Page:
At some potentials, the cells released the excitatory signaling molecule glutamate. At others, he watched the same cell release the inhibitory signaling molecule GABA. Further studies confirmed that the same cell was releasing both excitatory and inhibitory signals into the lateral habenula.

The lateral habenula is dominated by excitatory activity, but there is a small amount of inhibitory activity that holds the excitation in check. The excitatory activity is particularly increased during times of disappointment. “The excitatory signals dominate,” Shabel notes. “The inhibitory signals appear to limit the excitation. We think in a live animal this might limit the disappointment signal.”

Other studies have shown that the small amount of inhibitory activity decreases even further in animal models of depression. Without that small inhibitory check, the excitation overwhelms the habenula, and may lead to constant feelings of disappointment. So Shabel and his colleagues wanted to see if antidepressant treatment might alter the balance of excitatory and inhibitory signals. They administered two weeks of antidepressants to normal mice and to a rat model of depression, and found that the inhibitory signals to the lateral habenula increased.

“It’s known that antidepressants can reduce people’s processing of negative events,” Shabel says. “So we think this might be one mechanism for how they do that.” If higher activity in the habenula is a sign of increased experience of negative events, increasing inhibition to that area could help combat some of the symptoms of depression. But Shabel cautions “there are a lot of experiments that still need to be done.”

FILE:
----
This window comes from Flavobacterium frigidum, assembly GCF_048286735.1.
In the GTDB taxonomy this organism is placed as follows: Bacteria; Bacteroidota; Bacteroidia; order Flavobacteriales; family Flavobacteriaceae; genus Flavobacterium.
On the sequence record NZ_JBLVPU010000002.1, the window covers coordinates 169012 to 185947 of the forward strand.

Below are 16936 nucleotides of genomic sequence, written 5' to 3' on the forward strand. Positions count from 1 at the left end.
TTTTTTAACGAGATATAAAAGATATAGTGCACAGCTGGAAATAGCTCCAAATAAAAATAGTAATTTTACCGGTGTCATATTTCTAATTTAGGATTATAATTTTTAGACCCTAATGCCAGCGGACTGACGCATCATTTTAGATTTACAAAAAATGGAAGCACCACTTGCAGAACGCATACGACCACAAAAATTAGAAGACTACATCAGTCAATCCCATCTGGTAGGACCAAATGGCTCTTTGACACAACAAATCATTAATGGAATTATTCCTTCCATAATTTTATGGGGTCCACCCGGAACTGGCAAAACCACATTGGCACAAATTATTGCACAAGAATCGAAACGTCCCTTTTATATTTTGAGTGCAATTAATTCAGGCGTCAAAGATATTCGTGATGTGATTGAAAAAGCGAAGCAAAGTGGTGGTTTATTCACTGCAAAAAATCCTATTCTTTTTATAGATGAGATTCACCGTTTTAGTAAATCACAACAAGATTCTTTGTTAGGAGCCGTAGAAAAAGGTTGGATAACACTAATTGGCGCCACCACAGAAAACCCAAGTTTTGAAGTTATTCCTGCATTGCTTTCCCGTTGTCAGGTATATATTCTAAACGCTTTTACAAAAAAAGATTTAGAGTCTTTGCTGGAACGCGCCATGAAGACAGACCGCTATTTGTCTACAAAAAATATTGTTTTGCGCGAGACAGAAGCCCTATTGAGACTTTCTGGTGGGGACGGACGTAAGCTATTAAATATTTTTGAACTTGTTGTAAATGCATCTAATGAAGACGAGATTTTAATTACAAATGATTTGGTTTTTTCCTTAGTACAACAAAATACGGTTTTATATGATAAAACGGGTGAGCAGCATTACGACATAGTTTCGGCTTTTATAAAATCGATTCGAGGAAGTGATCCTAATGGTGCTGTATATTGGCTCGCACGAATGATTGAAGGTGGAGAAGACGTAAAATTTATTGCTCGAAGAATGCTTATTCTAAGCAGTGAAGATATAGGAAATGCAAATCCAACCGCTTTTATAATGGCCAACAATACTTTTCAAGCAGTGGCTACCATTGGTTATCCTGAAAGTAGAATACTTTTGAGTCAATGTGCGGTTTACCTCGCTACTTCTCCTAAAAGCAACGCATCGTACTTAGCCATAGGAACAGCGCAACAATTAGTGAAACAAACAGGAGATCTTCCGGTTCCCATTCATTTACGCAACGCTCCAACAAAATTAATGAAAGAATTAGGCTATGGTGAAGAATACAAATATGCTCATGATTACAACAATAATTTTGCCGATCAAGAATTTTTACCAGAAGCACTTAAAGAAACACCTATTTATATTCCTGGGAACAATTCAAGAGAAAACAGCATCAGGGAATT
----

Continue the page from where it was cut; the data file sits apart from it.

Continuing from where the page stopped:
Thomas Hahn, a computational neuroscientist at the Bernstein Center for Computational Neuroscience in Mannheim, Germany, notes that the methods were “expertly done.” But he cautions that while the study shows the signals coming into the lateral habenula from reward-related areas, it doesn’t show anything going out. Without data coming out of the habenula, Hahn notes, it’s impossible to tell how the inputs are affecting the area. “One should not forget that the lateral habenula gets numerous other inputs,” he says. “So it’s not clear that a bit more [inhibitory signaling] would do the job” of controlling all the inputs going in to the area.

And while the study shows that antidepressant treatment can change the excitatory and inhibitory balance, it does not show what effect this has on behavior. While the authors did use doses of antidepressants that have been effective in other animals and in other laboratories, they didn’t do any behavioral studies of depressive behavior to go with their studies of the habenula. Catherine Belzung, a neuroscientist at the University of Tours in France, says that while the paper is “certainly important,” without behavior or depression-related biomarkers, “the data presented are not causal.”

Shabel says his next goal is to “look at disappointment in rodents, to see if the pathway is affecting behavior. The idea is then to look at whether antidepressants do decrease the responses in the habenula, and how that affects the animal’s behavior.” If the behavioral studies are promising, he hopes that eventually scientists might find drugs that specifically alter activity in habenula to treat depression. But in the meantime, more studies are needed to understand the delicate chemical push and pull that underlies how we experience life’s disappointments.